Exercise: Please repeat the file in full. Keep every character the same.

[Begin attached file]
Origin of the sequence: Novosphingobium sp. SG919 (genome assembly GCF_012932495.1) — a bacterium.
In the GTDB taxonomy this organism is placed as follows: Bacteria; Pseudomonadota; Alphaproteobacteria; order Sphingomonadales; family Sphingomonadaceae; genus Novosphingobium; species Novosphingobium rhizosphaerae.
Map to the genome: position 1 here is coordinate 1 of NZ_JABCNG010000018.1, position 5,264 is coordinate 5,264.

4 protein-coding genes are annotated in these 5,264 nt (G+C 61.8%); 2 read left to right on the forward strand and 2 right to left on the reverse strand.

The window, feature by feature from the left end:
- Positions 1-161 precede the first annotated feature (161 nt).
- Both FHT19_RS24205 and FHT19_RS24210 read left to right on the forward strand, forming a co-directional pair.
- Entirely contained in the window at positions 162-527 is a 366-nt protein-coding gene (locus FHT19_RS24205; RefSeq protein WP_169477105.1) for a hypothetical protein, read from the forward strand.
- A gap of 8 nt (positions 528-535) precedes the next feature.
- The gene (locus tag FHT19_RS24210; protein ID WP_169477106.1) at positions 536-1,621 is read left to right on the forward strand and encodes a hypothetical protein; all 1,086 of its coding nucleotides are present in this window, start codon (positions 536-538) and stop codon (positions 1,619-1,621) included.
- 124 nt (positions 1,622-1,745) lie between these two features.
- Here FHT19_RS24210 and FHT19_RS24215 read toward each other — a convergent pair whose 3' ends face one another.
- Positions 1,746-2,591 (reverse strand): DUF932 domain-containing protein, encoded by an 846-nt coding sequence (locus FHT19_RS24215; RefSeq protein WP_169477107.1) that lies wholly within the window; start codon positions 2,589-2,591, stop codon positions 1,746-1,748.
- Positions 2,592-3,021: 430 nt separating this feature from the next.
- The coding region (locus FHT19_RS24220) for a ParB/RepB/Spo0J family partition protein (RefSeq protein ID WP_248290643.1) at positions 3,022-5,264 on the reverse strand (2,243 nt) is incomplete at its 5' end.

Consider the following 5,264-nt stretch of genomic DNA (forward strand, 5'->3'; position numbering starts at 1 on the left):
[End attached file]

Origin of the sequence: Novosphingobium sp. SG919 (genome assembly GCF_012932495.1) — a bacterium.
In the GTDB taxonomy this organism is placed as follows: Bacteria; Pseudomonadota; Alphaproteobacteria; order Sphingomonadales; family Sphingomonadaceae; genus Novosphingobium; species Novosphingobium rhizosphaerae.
Map to the genome: position 1 here is coordinate 1 of NZ_JABCNG010000018.1, position 5,264 is coordinate 5,264.

4 protein-coding genes are annotated in these 5,264 nt (G+C 61.8%); 2 read left to right on the forward strand and 2 right to left on the reverse strand.

The window, feature by feature from the left end:
- Positions 1-161 precede the first annotated feature (161 nt).
- Both FHT19_RS24205 and FHT19_RS24210 read left to right on the forward strand, forming a co-directional pair.
- Entirely contained in the window at positions 162-527 is a 366-nt protein-coding gene (locus FHT19_RS24205; RefSeq protein WP_169477105.1) for a hypothetical protein, read from the forward strand.
- A gap of 8 nt (positions 528-535) precedes the next feature.
- The gene (locus tag FHT19_RS24210; protein ID WP_169477106.1) at positions 536-1,621 is read left to right on the forward strand and encodes a hypothetical protein; all 1,086 of its coding nucleotides are present in this window, start codon (positions 536-538) and stop codon (positions 1,619-1,621) included.
- 124 nt (positions 1,622-1,745) lie between these two features.
- Here FHT19_RS24210 and FHT19_RS24215 read toward each other — a convergent pair whose 3' ends face one another.
- Positions 1,746-2,591 (reverse strand): DUF932 domain-containing protein, encoded by an 846-nt coding sequence (locus FHT19_RS24215; RefSeq protein WP_169477107.1) that lies wholly within the window; start codon positions 2,589-2,591, stop codon positions 1,746-1,748.
- Positions 2,592-3,021: 430 nt separating this feature from the next.
- The coding region (locus FHT19_RS24220) for a ParB/RepB/Spo0J family partition protein (RefSeq protein ID WP_248290643.1) at positions 3,022-5,264 on the reverse strand (2,243 nt) is incomplete at its 5' end.

Consider the following 5,264-nt stretch of genomic DNA (forward strand, 5'->3'; position numbering starts at 1 on the left):